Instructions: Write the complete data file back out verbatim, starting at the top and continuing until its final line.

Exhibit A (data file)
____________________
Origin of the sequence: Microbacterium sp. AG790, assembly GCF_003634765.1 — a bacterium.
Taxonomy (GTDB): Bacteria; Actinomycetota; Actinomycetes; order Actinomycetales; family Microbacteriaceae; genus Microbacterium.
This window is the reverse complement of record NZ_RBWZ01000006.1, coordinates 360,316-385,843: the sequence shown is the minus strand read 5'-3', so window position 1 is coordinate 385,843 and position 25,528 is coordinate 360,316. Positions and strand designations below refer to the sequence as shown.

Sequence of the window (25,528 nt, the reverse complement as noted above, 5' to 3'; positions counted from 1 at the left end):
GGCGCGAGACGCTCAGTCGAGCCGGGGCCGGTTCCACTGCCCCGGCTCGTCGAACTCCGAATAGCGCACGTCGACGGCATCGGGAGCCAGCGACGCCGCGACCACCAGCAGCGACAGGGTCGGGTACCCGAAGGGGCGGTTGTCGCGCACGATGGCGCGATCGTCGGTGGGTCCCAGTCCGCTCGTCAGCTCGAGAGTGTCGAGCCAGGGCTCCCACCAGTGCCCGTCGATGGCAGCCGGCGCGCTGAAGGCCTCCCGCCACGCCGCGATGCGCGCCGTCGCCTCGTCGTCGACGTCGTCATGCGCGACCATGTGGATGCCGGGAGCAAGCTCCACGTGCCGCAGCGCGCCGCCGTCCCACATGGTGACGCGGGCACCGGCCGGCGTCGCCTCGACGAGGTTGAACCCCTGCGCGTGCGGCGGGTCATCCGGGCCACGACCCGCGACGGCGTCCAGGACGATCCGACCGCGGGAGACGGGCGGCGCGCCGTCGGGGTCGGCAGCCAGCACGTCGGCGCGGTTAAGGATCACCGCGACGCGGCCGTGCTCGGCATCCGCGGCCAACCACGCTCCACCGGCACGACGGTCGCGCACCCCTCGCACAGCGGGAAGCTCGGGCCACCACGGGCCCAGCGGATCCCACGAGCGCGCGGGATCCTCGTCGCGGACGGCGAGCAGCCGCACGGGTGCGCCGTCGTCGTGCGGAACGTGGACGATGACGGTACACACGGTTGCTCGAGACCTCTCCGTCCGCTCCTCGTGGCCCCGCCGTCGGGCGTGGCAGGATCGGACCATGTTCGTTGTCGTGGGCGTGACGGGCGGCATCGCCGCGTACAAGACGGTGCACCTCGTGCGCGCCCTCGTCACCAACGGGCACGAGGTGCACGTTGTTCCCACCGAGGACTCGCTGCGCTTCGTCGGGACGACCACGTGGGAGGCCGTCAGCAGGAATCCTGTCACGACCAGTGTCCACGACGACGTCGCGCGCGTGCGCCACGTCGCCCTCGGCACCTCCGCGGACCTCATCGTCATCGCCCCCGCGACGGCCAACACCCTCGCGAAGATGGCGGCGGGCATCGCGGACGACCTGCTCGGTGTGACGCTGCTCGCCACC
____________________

Origin of the sequence: Microbacterium sp. AG790, assembly GCF_003634765.1 — a bacterium.
Taxonomy (GTDB): Bacteria; Actinomycetota; Actinomycetes; order Actinomycetales; family Microbacteriaceae; genus Microbacterium.
This window is the reverse complement of record NZ_RBWZ01000006.1, coordinates 360,316-385,843: the sequence shown is the minus strand read 5'-3', so window position 1 is coordinate 385,843 and position 25,528 is coordinate 360,316. Positions and strand designations below refer to the sequence as shown.

Sequence of the window (25,528 nt, the reverse complement as noted above, 5' to 3'; positions counted from 1 at the left end):
GGCGCGAGACGCTCAGTCGAGCCGGGGCCGGTTCCACTGCCCCGGCTCGTCGAACTCCGAATAGCGCACGTCGACGGCATCGGGAGCCAGCGACGCCGCGACCACCAGCAGCGACAGGGTCGGGTACCCGAAGGGGCGGTTGTCGCGCACGATGGCGCGATCGTCGGTGGGTCCCAGTCCGCTCGTCAGCTCGAGAGTGTCGAGCCAGGGCTCCCACCAGTGCCCGTCGATGGCAGCCGGCGCGCTGAAGGCCTCCCGCCACGCCGCGATGCGCGCCGTCGCCTCGTCGTCGACGTCGTCATGCGCGACCATGTGGATGCCGGGAGCAAGCTCCACGTGCCGCAGCGCGCCGCCGTCCCACATGGTGACGCGGGCACCGGCCGGCGTCGCCTCGACGAGGTTGAACCCCTGCGCGTGCGGCGGGTCATCCGGGCCACGACCCGCGACGGCGTCCAGGACGATCCGACCGCGGGAGACGGGCGGCGCGCCGTCGGGGTCGGCAGCCAGCACGTCGGCGCGGTTAAGGATCACCGCGACGCGGCCGTGCTCGGCATCCGCGGCCAACCACGCTCCACCGGCACGACGGTCGCGCACCCCTCGCACAGCGGGAAGCTCGGGCCACCACGGGCCCAGCGGATCCCACGAGCGCGCGGGATCCTCGTCGCGGACGGCGAGCAGCCGCACGGGTGCGCCGTCGTCGTGCGGAACGTGGACGATGACGGTACACACGGTTGCTCGAGACCTCTCCGTCCGCTCCTCGTGGCCCCGCCGTCGGGCGTGGCAGGATCGGACCATGTTCGTTGTCGTGGGCGTGACGGGCGGCATCGCCGCGTACAAGACGGTGCACCTCGTGCGCGCCCTCGTCACCAACGGGCACGAGGTGCACGTTGTTCCCACCGAGGACTCGCTGCGCTTCGTCGGGACGACCACGTGGGAGGCCGTCAGCAGGAATCCTGTCACGACCAGTGTCCACGACGACGTCGCGCGCGTGCGCCACGTCGCCCTCGGCACCTCCGCGGACCTCATCGTCATCGCCCCCGCGACGGCCAACACCCTCGCGAAGATGGCGGCGGGCATCGCGGACGACCTGCTCGGTGTGACGCTGCTCGCCACC